Printed Space: Critically Exploring the (Re)production of Meaning in Architecture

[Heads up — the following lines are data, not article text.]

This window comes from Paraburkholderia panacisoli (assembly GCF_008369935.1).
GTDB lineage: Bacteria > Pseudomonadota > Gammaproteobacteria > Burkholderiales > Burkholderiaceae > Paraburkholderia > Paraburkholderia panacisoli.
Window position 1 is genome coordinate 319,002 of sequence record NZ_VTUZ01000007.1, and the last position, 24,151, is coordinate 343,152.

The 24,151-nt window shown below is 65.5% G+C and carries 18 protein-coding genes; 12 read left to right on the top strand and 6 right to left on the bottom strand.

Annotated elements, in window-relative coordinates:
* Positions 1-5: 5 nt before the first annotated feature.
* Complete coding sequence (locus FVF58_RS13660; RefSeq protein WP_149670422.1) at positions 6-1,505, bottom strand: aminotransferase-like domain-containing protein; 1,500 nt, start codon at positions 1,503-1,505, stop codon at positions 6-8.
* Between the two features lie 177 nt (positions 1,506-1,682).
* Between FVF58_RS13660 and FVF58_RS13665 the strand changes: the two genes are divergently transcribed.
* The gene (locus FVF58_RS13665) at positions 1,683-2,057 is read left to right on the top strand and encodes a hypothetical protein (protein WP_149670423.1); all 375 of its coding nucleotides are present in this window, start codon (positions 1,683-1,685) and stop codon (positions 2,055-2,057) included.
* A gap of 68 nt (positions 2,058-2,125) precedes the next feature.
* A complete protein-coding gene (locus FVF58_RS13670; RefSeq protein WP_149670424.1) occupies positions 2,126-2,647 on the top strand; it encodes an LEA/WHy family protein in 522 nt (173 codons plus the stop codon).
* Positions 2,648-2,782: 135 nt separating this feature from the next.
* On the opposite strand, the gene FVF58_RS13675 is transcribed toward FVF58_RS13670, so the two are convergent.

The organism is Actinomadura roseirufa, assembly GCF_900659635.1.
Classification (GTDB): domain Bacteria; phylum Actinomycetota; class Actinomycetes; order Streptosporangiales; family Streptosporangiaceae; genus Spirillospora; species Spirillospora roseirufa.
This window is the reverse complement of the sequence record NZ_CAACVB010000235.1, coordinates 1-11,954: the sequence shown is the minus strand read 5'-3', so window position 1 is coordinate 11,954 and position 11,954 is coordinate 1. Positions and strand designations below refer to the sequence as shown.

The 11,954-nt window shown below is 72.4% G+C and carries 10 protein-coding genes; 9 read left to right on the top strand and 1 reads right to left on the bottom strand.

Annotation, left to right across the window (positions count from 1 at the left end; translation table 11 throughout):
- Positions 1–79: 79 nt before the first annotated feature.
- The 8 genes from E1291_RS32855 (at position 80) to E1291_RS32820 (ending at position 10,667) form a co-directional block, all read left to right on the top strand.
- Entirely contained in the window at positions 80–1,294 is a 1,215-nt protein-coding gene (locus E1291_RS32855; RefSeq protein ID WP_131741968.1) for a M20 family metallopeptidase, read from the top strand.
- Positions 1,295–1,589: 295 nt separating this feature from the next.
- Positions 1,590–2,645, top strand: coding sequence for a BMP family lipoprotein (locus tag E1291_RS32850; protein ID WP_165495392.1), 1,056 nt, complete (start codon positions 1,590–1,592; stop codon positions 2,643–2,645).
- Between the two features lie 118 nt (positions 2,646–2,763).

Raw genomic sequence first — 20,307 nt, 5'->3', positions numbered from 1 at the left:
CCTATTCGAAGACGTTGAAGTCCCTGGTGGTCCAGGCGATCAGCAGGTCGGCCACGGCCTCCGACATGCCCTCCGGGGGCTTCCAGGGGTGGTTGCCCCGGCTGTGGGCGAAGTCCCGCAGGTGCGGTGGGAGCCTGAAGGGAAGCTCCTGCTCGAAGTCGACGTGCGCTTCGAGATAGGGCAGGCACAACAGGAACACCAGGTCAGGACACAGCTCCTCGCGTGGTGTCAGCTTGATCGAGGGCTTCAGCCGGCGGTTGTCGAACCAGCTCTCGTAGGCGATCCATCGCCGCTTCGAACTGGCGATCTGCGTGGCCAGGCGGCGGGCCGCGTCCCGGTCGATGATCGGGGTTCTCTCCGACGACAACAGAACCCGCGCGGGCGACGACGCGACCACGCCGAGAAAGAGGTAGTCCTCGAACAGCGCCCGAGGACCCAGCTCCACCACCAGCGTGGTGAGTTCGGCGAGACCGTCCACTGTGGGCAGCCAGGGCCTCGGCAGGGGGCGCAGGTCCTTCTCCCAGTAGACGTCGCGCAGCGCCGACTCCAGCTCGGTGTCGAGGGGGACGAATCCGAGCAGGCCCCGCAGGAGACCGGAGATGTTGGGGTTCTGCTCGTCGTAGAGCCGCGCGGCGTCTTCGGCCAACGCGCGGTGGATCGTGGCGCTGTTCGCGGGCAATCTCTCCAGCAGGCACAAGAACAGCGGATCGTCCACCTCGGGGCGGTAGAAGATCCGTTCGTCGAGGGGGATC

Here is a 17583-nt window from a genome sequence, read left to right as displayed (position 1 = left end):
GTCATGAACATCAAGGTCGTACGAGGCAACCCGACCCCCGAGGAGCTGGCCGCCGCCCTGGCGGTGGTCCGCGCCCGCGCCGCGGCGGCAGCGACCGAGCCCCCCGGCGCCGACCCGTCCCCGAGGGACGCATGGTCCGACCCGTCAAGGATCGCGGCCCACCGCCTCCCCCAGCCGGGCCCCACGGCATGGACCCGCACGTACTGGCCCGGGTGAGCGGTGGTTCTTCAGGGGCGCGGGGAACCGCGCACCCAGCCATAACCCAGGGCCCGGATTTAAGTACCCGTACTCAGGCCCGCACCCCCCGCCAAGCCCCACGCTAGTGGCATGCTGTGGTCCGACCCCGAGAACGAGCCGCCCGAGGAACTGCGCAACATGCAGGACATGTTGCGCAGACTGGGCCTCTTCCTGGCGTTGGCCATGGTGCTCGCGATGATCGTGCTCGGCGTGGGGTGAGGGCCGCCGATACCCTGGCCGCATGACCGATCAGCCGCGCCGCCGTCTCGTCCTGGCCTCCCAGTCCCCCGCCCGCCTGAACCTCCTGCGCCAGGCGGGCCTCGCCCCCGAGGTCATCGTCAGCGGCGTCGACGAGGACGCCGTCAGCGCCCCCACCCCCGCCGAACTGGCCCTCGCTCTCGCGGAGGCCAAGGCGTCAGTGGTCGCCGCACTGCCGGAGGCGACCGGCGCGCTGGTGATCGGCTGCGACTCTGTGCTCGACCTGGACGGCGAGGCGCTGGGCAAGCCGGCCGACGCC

This research is an exploration of meaning in architecture, considering architectural meaning as cultural production. My thesis expands the notion of architecture from the mere design and implementation of built forms to include consideration of the cultural context in which they are produced. It considers architecture to encompass not only built forms but the interpretations and cultural representations which are assigned to them. These cultural products – images, artworks, and media discourse – contribute to the wider social meanings people use to make sense of the world around them. Meanings in architecture are social creations. They are placed on artefacts by people situated within specific social contexts, and within their frames of thought and experience. My main premise is that institutions of architectural mass media, to a certain extent, shape the frames of reference for mainstream views of architecture, playing a significant role in influencing the meanings people attribute to the various cultural products that make up the field of architecture. From this premise, this research proposes that the 'media space' of architecture – a space which people abstractly construct as they interpret architectural print media – has potential for architects interested in dealing with the cultural substance of architecture, that is, with architectural meaning. To explore this idea, this thesis uses theoretical discussions on three themes ('Meaning in Architecture', 'Architectural Media and Representation', and 'the Architecture Culture Industry') to develop a particular understanding of the production of meaning in architecture. Parts of this understanding are strengthened and further developed by case studies of particular works of three architects: the journal L'Esprit Nouveau (1920-1925) produced by Le Corbusier; the Sala O exhibit at the Exhibition of the Fascist Revolution (1933) designed by Giuseppe Terragni; and the German Pavilion at the Barcelona International Exposition (1929) designed by Ludwig Mies van der Rohe. The way these architects engaged with architectural print media to develop the meanings of their work is used as the rationale for a series of architectural design explorations, which attempt to create an architecture open to post-structuralist understandings of meaning. This conceptual 'reconstruction' of Mies' much-publicised Barcelona Pavilion and the accompanying self-critique becomes my own contribution to the critical media discourse surrounding (or as I argue, constituting) the pavilion. This research finishes with some conclusions towards a philosophy of meaning in architecture. Its findings critique conventional understandings of the nature of architectural interpretation, and challenge the hegemony of the built form as the site of architectural meaning. Revealing the special focus of the architecture culture industry to be the stimulation of architectural meanings and the spread of particular interpretations in society, my study starts to reassess the role of the architect in contemporary, 'mediatised' culture. Through approaching architectural print media in more astute ways, architects may begin to explore new forms of architectural meaning, beyond the limits of built form and material existence, and create work within the 'media space of architecture'.